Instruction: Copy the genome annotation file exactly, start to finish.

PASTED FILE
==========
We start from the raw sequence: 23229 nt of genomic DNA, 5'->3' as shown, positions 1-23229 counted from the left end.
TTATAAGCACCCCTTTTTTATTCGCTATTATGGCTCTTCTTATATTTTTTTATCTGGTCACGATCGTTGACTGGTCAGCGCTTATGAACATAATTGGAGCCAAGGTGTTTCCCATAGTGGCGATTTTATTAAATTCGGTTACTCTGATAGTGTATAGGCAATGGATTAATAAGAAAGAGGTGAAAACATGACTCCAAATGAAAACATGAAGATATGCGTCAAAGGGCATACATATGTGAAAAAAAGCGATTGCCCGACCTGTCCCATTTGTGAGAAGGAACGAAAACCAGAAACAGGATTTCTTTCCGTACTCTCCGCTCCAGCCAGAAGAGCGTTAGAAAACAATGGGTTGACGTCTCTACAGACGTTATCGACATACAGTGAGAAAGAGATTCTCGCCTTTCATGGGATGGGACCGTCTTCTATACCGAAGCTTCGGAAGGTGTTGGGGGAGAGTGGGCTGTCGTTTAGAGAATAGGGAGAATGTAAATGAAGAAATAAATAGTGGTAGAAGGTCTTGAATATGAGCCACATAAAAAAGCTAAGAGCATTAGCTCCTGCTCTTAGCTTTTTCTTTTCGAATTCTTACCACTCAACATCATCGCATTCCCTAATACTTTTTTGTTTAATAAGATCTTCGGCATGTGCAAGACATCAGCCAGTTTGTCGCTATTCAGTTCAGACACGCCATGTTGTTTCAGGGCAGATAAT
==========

We start from the raw sequence: 23229 nt of genomic DNA, 5'->3' as shown, positions 1-23229 counted from the left end.
TTATAAGCACCCCTTTTTTATTCGCTATTATGGCTCTTCTTATATTTTTTTATCTGGTCACGATCGTTGACTGGTCAGCGCTTATGAACATAATTGGAGCCAAGGTGTTTCCCATAGTGGCGATTTTATTAAATTCGGTTACTCTGATAGTGTATAGGCAATGGATTAATAAGAAAGAGGTGAAAACATGACTCCAAATGAAAACATGAAGATATGCGTCAAAGGGCATACATATGTGAAAAAAAGCGATTGCCCGACCTGTCCCATTTGTGAGAAGGAACGAAAACCAGAAACAGGATTTCTTTCCGTACTCTCCGCTCCAGCCAGAAGAGCGTTAGAAAACAATGGGTTGACGTCTCTACAGACGTTATCGACATACAGTGAGAAAGAGATTCTCGCCTTTCATGGGATGGGACCGTCTTCTATACCGAAGCTTCGGAAGGTGTTGGGGGAGAGTGGGCTGTCGTTTAGAGAATAGGGAGAATGTAAATGAAGAAATAAATAGTGGTAGAAGGTCTTGAATATGAGCCACATAAAAAAGCTAAGAGCATTAGCTCCTGCTCTTAGCTTTTTCTTTTCGAATTCTTACCACTCAACATCATCGCATTCCCTAATACTTTTTTGTTTAATAAGATCTTCGGCATGTGCAAGACATCAGCCAGTTTGTCGCTATTCAGTTCAGACACGCCATGTTGTTTCAGGGCAGATAAT